My Birth Plan

Disclaimer – my birth plan is 100% based on my own personal opinions and beliefs. I don’t judge any mom for the decisions they make for their own births nor do I encourage anyone to follow my birth plan as the gospel. I encourage you to educate yourselves so that you are able to advocate effectively for yourself and your baby.

Once I was officially cleared for a vaginal delivery, I asked my doctor about a birth plan. She suggested I go home and write one up and bring it to my next appointment. At one of our classes, the labor and delivery nurses kind of joked that any mom that comes in with a written birth plan almost always ends up in a c section.. its like some kind of curse. They were joking of course, but after that class and learning what to expect at our specific hospital, I didn’t really feel like I needed a written birth plan anymore. So I told my doctor, “Oh that won’t be necessary, this is all I want… ”

My birth plan:
– No epidural/pain meds. I’d prefer to manage my pain on my own.
– Able to labor however I’m comfortable, whether that be laying down, sitting on a birth ball, walking, etc. Our hospital actually has wireless monitoring available and whirlpool tubs in all labor rooms for this reason.

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Yup, that’s the plan. 🙂

That’s basically it. A birth plan is just that – a plan. Everything else I feel we can cross those bridges when/if we need to. I’m really just trying to relax and go with the flow. I’m learning to trust our doctor’s judgement and that she’ll do what’s best for us and our baby. If the end result is a c section, I’m okay with that because a healthy baby girl is our #1 priority.

There are a lot of other things I feel firmly about that I originally would have included in my birth plan but after our class and learning about our hospital, I didn’t feel the need. But here’s what I would have included if that hadn’t been the case.

– Skin to skin immediately after birth. Our hospital is very big on this and do everything in their power to allow this for the entire recovery period – about 2 hours.

– Breastfeeding asap after birth – again, our hospital is very big on promoting breastfeeding and will help you feed for the first time in that recovery time. They also have a lactation consultant on staff.

– No forceps for delivery. Not to scare any new moms, this is solely our own experience, but there was a local baby who was injured during delivery due to forceps and later died. I absolutely refuse to have forceps used and would have requested a c section if forceps were ever brought up as an option. Fortunately, our L&D nurses told us they don’t use forceps in our hospital anymore. I highly recommend doing your own research on this. You can read more about this baby here – Baby Olivia.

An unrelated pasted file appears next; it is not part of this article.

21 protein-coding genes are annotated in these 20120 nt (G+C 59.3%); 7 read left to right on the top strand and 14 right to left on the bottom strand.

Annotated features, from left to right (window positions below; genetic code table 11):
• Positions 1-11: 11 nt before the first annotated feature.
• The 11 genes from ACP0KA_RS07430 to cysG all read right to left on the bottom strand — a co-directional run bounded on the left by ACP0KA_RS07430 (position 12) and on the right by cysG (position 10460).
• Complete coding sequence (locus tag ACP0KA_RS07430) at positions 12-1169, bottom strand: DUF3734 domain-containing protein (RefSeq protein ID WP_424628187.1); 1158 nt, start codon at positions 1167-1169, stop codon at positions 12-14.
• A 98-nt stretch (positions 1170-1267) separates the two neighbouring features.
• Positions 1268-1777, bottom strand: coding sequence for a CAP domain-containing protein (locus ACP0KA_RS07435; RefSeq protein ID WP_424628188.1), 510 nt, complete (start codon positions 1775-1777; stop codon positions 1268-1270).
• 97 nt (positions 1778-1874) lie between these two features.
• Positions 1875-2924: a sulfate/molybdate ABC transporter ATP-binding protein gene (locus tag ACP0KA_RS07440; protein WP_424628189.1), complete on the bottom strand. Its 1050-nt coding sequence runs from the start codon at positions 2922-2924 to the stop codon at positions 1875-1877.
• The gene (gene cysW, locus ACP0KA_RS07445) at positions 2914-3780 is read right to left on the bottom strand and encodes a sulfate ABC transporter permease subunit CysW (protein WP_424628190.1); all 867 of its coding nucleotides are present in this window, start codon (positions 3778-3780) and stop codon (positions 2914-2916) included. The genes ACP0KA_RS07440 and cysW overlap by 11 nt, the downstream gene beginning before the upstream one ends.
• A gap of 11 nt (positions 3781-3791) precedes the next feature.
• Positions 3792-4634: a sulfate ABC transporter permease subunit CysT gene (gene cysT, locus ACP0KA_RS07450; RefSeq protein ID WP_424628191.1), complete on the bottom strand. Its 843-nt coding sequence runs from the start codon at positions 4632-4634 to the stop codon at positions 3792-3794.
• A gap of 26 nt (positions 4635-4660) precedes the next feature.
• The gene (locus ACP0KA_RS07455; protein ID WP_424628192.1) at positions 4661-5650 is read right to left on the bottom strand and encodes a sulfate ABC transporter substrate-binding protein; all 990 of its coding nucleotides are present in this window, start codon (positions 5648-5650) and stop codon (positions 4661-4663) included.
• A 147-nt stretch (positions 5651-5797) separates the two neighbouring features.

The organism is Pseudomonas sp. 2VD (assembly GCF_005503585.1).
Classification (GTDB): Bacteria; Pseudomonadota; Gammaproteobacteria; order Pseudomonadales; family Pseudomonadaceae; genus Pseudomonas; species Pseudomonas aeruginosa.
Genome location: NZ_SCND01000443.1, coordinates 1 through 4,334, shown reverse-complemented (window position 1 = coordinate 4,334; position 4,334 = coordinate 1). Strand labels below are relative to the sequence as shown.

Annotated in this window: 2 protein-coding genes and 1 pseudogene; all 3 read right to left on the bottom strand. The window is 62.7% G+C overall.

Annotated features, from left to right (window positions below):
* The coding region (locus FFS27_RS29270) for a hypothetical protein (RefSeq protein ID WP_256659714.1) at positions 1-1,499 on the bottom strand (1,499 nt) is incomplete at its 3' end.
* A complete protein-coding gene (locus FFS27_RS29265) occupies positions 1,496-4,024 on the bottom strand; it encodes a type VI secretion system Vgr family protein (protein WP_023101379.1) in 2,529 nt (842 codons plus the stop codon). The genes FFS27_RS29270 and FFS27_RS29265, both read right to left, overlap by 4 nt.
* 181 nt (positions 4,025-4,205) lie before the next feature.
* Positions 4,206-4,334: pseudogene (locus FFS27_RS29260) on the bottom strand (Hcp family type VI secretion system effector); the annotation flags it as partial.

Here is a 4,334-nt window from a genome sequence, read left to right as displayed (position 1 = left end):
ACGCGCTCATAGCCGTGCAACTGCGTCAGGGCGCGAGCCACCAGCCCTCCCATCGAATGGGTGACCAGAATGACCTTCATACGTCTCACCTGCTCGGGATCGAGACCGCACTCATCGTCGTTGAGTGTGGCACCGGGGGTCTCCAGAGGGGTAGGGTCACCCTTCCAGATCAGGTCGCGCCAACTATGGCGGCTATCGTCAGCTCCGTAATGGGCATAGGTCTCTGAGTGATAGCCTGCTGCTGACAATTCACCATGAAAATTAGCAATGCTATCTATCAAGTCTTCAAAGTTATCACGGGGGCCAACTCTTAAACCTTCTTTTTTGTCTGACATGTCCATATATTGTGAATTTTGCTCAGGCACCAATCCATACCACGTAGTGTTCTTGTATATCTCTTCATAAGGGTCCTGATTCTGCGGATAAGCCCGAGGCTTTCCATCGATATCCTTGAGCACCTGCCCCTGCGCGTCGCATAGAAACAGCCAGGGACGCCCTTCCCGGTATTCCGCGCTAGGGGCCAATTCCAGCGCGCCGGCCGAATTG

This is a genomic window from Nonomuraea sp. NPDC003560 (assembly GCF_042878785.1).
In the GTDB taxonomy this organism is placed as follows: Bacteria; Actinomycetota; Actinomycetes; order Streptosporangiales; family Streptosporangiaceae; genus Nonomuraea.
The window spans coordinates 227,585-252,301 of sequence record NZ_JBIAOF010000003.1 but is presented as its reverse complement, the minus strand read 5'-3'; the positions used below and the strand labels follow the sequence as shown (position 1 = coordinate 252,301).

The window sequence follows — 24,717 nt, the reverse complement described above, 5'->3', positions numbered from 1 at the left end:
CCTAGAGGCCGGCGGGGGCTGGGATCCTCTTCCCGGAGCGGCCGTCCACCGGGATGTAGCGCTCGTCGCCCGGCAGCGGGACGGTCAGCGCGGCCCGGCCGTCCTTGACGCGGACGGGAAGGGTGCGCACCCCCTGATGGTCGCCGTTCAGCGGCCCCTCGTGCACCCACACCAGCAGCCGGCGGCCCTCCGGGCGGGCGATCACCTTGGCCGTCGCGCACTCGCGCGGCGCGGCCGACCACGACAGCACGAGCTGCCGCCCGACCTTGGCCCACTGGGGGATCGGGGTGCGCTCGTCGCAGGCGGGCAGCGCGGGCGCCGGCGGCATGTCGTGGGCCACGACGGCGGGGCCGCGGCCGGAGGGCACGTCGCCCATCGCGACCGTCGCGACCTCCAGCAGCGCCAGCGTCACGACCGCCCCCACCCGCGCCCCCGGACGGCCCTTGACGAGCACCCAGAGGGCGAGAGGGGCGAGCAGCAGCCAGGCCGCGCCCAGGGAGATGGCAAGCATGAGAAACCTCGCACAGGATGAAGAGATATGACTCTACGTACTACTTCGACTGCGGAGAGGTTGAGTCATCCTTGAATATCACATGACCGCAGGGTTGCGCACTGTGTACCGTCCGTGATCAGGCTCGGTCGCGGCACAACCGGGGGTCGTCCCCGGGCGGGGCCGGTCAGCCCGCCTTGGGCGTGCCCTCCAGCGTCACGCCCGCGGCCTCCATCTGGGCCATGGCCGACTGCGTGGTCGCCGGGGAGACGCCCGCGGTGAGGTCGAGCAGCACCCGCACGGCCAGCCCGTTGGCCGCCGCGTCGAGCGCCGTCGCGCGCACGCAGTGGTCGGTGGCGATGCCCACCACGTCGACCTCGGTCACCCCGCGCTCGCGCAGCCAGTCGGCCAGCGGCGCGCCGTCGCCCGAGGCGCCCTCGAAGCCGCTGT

– We wanted our baby to remain in the room (and preferably on me) for assessments and shots, etc. We also wanted her to “room in” instead of going to the nursery. Our hospital actually did away with their nursery a little over a year ago, so unless they need to go to the Nicu, babies stay in room 100% of the time. Also, because they are so big on skin to skin, they actually do as many of the assessments that they can with the baby laying on the mom.

– No episiotomy, I’d prefer to tear naturally. The reason I decided this was best described with a t-shirt: if you tried to rip a perfectly good t-shirt in half, it would stretch to its max, then eventually tear. But if you cut a slit in a t-shirt and then tried to rip it in half from that tear, it would rip quite easily. I’ve read a lot of studies about tearing naturally vs episotomies and I feel like tearing naturally is best for me. I didn’t need to specify this because they don’t do routine episotomies at our hospital anymore, only in extenuating circumstances.

– No visitors until Nolan and I have had a chance to bond with our baby and feed her for the first time. I didn’t want our families bombarding us immediately after birth wanting to see her and hold her. I know they are just as excited as we are but this is something that gives me extreme anxiety. I have witnessed several people that their babies got passed around the family mere minutes after getting to hold them for the first time themselves. At our hospital, they have somewhere around a 2 hour recovery time after both vaginal births and cesarean. They do not allow visitors in the room during this time unless Nolan specifically leaves the room to retrieve a person, and there can only be one at a time anyway. So that gives us plenty of time to get cleaned up, have significant skin to skin time, do all the testing and what not, feed her for the first time (def do not want an audience for that!), and then once we’re comfortable, we’ll see about visitors. We’ll probably wait until we’re in our mother/baby room before we have any visitors at all so we don’t have to pick one person at a time to visit in recovery. That’ll prevent hurting anyone’s feelings.

So as you can see my birth plan could have been extremely meticulous, but I’m super happy with the hospital we’ve chosen and I really like all the nurses in L&D that we’ve met. I definitely recommend getting a tour of your hospital or even attending a class held by your hospital if you can. Those two things shed an incredible amount of light on our situation and really helped put my mind at ease about a lot of things.

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One thought on “My Birth Plan

  1. Pingback: Whitlee’s Birth Story | Part 2 | Southernly Ever After

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